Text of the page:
Station Casinos has decided to discontinue the bad beat jackpot promotions at its casinos a month after the Nevada Gaming Control Board ruled that the company had to pay out a disputed jackpot.
The controversy dates back to July 7th, when a $120,000 bad beat jackpot was hit at the Red Rock Casino, one of Station’s properties in the Las Vegas area. Len Schreter had the top end of a straight flush while Avi Shamir had the low end. This would normally spell disaster for Shamir, but they were in a bad beat jackpot game, which meant that Shamir won about $60,000 for having such an amazing hand lose and Schreter. The more than 80 players active at bad beat jackpot tables at Station’s other casinos also stood to share in the rest of the jackpot.
Red Rock management, though, ruled that because Schreter had, in his excitement, accidentally revealed his cards out of the turn on the river, the jackpot was nullified. Part of the promotions rules states that “discussion of hands during the play by players, at the discretion of management, may void a Jumbo Hold ‘Em Jackpot,” which is what management believed happened.
Everyone who witnessed the hand agreed that Schreter’s actions had no effect on the outcome of the hand, but management wouldn’t budge. Schreter, Shamir, and a couple other players filed complaints to the Nevada Gaming Control Board. An NGCB investigator agreed with the players and the Board ruled in December that the casino must pay the jackpot, but Station appealed the ruling.
In February, the players won the appeal and Station Casinos opted not to appeal to the Clark County District Court and just pay the jackpot.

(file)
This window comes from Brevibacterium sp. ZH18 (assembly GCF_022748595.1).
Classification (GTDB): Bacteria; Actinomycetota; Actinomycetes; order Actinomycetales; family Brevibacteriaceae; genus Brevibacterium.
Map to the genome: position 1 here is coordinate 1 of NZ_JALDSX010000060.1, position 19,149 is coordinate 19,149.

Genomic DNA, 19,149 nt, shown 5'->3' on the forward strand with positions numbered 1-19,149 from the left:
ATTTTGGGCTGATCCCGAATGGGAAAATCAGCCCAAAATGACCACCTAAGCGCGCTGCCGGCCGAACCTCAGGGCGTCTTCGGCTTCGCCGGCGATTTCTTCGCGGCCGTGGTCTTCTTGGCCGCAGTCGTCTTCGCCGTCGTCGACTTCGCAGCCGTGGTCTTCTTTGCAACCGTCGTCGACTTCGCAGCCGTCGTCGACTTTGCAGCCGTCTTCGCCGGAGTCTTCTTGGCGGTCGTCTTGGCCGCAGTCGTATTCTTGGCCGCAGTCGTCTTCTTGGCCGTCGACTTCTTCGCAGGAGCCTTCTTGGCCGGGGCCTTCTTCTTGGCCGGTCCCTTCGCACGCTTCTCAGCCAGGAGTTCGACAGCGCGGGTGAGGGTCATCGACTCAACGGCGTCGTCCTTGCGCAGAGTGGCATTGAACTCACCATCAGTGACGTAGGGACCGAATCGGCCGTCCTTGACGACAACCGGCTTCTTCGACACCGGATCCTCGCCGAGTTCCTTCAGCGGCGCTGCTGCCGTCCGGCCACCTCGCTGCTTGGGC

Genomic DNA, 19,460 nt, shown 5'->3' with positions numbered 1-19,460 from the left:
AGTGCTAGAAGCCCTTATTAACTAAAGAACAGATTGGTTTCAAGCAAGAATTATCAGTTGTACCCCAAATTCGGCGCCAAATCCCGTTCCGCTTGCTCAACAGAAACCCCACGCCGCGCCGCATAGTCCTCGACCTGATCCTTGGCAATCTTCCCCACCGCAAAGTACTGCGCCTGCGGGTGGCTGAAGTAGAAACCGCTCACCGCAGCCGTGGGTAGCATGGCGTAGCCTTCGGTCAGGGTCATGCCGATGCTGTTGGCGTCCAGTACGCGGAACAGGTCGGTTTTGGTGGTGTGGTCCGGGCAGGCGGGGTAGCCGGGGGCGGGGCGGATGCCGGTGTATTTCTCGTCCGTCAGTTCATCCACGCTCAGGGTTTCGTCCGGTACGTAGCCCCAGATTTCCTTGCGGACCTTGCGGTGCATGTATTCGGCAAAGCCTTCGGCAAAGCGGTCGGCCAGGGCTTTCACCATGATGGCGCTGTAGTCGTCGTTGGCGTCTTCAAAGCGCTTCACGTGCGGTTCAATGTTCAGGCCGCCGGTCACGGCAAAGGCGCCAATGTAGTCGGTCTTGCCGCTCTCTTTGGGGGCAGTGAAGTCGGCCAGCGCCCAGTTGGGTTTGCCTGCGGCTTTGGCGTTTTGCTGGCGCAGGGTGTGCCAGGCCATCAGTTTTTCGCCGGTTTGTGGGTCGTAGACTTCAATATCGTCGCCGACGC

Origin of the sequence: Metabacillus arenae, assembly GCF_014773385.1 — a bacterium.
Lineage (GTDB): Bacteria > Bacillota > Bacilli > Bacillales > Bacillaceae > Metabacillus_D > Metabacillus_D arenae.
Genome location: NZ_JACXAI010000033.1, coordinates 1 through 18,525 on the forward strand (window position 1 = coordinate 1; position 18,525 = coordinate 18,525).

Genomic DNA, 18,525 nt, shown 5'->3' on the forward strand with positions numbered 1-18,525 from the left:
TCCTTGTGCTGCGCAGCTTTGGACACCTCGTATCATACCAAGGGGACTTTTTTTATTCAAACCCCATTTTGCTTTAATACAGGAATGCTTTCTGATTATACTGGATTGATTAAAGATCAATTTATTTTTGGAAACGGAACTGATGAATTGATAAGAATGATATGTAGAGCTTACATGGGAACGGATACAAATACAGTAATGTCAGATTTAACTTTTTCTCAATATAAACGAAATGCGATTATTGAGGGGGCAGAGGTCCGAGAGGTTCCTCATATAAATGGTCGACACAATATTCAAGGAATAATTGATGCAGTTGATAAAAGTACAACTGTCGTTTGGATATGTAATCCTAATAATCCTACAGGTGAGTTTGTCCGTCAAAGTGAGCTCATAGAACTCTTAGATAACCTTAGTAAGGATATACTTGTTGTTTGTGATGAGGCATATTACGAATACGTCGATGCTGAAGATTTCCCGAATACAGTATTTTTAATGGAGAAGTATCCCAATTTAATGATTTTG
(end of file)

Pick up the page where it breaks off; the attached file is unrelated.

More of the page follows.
“The player-funded bad-beat jackpot had always been ready for payment pending the GCB’s decision,” Station’s Lori Nelson told the Las Vegas Review-Journal. “The three players who filed a claim were paid in accordance with standard Gaming Control Board procedures. Additionally, we have been distributing jackpot awards to all of the qualified poker players who participated, not just the three who filed a claim.”
Many – including yours truly – wondered why Station Casinos would go to such lengths to avoid paying out the jackpot. As Nelson said, the bad beat jackpot was player-funded via additional rake, so Station was out no money. The one possibility that might exist is that the six-figure jackpot attracted a lot of poker players hoping to get lucky and that if it was reset, poker room traffic would decrease. Conventional wisdom, though, has been that the bad publicity from challenging the jackpot would hurt Station.
And it seems like it has. Nelson wouldn’t tell the Review-Journal is player traffic has changed. Michael Bluestein, one of the players who filed the complaint, said he isn’t playing at Station casinos as much as he used to and the Review-Journal added that other players have said that it looks like the poker room isn’t as busy as it was. Then again, that could just be because the jackpot is no longer over $100,000.